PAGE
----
Through various projects, Commonway has developed tools for transcending conflict. These tools include:
The “Advocacy of the Whole.” Commonway workers are “Advocates of the Whole”; we work not for any individuals or groups, but are trained to see all sides in a conflict and to resolve the conflict to the honest satisfaction of all parties. This may mean re-defining “winning” in such a way that all sides can have their needs met.
“Safe environments.” Establishing that our process is safe for all parties, that Commonway does not take sides.
“Single Issue Meetings.” Clarifying what each party wants, before they come to the table. This is the place where the common ground becomes clear.
“All Stakeholder Meetings.” Inviting all stakeholders to a discussion; not just including those who claim to represent others. People can represent themselves. This dilutes the power of ideologues in favor of ordinary people.
“The Magnet.” Inviting all sides to the table, using something that all parties want as the impetus to come to the table.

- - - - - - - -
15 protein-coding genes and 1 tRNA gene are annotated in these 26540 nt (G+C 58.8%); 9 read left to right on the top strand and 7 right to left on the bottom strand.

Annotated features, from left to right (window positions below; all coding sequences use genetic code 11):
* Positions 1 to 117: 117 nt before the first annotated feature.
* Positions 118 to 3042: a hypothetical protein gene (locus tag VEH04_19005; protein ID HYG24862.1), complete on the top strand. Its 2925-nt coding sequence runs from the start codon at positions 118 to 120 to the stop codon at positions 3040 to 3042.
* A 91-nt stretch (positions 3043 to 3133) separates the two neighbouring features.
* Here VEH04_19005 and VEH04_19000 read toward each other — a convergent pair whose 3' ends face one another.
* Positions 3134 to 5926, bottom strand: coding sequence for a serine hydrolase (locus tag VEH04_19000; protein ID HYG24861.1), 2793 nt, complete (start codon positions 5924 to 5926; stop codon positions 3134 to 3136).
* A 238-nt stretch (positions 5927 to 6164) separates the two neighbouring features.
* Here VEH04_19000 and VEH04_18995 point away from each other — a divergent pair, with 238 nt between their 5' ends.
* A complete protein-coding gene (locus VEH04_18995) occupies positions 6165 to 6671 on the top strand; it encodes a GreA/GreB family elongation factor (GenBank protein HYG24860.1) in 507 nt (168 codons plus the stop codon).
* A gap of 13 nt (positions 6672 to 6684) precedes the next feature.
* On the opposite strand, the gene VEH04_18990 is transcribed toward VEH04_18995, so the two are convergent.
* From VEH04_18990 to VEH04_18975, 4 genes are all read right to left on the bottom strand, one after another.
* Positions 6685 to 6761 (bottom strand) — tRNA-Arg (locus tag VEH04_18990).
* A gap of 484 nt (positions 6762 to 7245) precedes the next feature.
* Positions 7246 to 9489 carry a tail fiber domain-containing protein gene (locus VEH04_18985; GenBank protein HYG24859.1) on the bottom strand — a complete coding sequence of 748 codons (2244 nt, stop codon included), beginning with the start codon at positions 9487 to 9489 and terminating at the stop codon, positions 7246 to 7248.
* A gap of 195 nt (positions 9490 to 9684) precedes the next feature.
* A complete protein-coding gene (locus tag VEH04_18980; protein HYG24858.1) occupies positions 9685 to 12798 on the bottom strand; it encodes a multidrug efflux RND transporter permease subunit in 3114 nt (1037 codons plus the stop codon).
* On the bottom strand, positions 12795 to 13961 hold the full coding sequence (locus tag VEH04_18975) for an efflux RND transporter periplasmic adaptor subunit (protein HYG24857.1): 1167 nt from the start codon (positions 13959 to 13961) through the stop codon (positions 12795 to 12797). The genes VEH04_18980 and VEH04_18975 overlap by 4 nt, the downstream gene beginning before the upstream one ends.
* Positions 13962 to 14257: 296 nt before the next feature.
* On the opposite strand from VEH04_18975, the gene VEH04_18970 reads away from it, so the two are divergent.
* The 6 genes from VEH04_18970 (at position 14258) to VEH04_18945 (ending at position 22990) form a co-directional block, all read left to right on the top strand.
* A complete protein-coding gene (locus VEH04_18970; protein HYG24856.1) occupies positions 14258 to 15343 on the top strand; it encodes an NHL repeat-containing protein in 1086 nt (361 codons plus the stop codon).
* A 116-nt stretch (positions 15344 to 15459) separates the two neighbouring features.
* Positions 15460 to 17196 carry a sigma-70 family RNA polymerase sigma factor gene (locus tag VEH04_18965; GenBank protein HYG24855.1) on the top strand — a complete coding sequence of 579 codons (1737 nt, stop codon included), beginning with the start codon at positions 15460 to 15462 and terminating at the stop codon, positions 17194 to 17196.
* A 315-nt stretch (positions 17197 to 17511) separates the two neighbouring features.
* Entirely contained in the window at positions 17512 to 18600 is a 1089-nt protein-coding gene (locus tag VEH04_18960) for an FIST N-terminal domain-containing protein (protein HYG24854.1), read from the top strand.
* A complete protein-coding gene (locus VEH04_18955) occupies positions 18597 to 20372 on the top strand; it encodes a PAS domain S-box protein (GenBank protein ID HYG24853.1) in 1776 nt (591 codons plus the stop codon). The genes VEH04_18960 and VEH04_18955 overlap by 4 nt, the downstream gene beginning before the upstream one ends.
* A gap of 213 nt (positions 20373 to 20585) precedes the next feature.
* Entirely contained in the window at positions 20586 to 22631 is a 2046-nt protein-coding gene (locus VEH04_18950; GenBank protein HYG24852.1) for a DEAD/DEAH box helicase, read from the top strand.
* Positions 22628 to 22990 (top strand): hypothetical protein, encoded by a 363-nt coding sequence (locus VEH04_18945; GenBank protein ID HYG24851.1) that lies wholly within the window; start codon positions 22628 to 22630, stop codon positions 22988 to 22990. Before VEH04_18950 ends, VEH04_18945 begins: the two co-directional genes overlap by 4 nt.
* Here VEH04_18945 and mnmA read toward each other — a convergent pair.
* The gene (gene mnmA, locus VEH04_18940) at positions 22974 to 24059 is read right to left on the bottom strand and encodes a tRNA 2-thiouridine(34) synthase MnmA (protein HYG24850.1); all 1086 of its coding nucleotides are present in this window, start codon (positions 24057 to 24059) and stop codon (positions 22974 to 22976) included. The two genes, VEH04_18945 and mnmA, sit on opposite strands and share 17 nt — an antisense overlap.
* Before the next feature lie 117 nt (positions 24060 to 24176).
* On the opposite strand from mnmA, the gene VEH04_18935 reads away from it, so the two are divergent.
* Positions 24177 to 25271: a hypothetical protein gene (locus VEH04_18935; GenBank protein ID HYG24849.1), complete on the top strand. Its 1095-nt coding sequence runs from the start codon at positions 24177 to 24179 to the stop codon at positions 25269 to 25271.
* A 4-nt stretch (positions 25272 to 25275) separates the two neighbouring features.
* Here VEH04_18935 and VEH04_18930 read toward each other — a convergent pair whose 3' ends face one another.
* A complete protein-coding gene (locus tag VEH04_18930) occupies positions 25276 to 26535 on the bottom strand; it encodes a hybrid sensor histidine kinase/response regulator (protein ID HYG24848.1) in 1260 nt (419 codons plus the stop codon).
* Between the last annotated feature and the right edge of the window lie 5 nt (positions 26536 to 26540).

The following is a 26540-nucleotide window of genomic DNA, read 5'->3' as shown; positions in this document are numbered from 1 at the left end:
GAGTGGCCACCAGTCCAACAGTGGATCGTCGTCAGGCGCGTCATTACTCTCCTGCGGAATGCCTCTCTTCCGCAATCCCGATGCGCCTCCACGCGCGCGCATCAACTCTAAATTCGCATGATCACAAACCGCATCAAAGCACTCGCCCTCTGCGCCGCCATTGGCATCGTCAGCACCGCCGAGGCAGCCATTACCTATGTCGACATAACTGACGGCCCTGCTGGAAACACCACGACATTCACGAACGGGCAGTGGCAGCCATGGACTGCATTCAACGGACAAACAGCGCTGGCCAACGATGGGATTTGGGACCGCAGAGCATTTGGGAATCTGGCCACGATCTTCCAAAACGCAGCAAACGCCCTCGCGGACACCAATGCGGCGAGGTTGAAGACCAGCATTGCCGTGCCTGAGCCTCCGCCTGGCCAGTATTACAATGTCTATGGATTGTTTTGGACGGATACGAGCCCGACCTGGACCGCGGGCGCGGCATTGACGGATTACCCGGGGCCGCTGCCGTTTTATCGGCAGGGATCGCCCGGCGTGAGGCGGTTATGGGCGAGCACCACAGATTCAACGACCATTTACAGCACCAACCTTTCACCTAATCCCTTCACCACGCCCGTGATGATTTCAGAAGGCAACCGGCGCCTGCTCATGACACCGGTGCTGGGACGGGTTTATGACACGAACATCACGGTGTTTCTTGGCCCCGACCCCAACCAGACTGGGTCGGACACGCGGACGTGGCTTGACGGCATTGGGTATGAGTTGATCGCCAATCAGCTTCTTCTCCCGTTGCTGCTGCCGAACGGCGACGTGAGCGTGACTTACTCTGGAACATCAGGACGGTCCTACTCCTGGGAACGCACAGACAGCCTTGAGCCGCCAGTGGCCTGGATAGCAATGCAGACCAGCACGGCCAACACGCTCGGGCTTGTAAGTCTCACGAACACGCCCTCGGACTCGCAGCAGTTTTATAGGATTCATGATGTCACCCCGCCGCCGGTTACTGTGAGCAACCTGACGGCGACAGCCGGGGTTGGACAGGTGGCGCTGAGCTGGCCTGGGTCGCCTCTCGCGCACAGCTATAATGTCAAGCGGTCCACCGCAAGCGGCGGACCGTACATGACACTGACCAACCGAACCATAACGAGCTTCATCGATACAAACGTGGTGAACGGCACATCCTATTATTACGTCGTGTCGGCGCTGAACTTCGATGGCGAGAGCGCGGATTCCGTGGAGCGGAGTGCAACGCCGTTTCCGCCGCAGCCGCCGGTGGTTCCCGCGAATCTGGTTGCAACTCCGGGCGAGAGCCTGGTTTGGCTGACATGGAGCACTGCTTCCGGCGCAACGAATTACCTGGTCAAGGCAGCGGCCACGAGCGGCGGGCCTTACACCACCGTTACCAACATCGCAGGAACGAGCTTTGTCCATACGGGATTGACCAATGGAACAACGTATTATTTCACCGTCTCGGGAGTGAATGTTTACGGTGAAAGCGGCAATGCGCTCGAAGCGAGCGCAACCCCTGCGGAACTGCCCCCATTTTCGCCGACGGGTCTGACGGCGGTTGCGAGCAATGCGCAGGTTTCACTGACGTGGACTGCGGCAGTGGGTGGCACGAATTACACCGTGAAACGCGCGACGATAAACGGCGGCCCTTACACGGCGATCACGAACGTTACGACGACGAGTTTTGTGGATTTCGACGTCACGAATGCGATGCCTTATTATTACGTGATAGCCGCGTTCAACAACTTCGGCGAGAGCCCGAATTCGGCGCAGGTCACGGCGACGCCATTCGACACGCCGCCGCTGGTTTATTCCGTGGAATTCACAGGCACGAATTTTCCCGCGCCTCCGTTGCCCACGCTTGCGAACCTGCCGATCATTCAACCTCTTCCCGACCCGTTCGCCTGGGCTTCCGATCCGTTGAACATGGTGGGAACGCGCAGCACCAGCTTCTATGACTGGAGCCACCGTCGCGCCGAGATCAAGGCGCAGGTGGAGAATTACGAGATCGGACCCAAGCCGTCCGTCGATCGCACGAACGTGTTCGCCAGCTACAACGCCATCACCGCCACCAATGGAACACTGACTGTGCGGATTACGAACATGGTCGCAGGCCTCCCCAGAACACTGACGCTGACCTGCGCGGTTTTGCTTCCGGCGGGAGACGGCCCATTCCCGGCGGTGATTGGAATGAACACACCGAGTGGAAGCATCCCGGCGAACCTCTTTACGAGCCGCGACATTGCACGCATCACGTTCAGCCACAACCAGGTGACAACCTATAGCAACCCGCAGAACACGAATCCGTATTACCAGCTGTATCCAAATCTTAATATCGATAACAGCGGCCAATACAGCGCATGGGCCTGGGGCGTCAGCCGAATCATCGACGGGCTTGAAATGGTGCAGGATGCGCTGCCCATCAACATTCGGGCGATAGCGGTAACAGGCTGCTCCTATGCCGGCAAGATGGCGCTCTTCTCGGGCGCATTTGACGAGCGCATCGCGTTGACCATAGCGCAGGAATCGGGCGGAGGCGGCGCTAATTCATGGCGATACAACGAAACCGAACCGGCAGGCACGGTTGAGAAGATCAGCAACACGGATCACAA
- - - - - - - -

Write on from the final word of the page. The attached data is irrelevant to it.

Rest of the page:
“Common Ground” empowered dialog. The way to peace is found when ordinary people can come together in an empowered dialog to determine their best interests. In order to do this, they have to find “common ground;” a safe environment with neutral facilitators within which the dialog takes place.
“Assertive Consensus.” All parties led through ever-deepening levels of consensus, allowing them to build trust in the process and trust in each other.
“Spiritual Consensus.” Parties are invited to their highest level of transcendent knowing to seek a spiritual (non-religious) resolution to conflict.
“Reconciliation.” It may be impossible for some levels of conflict to be reconciled. Parties can get stuck trying to re-interpret each other’s history. Therefore, consensus may be that parties agree not to discuss certain hurtful parts of their history, at least until they can resolve their present difficulties and establish a certain level of trust.
“Forgiveness.” Forgiveness must be an integral part of reconciliation. What form that takes in any particular conflict remains to be seen. In South Africa, “forgiveness” was linked to public disclosure and confession (and forgiveness) of one’s prior role in the Apartheid regime. In the Czech Republic, “forgiveness” has not been linked to public disclosure; there were too many millions of people who collaborated with the prior communist regime. Which method works best will only be determined on a case by case, nation by nation, people by people, basis.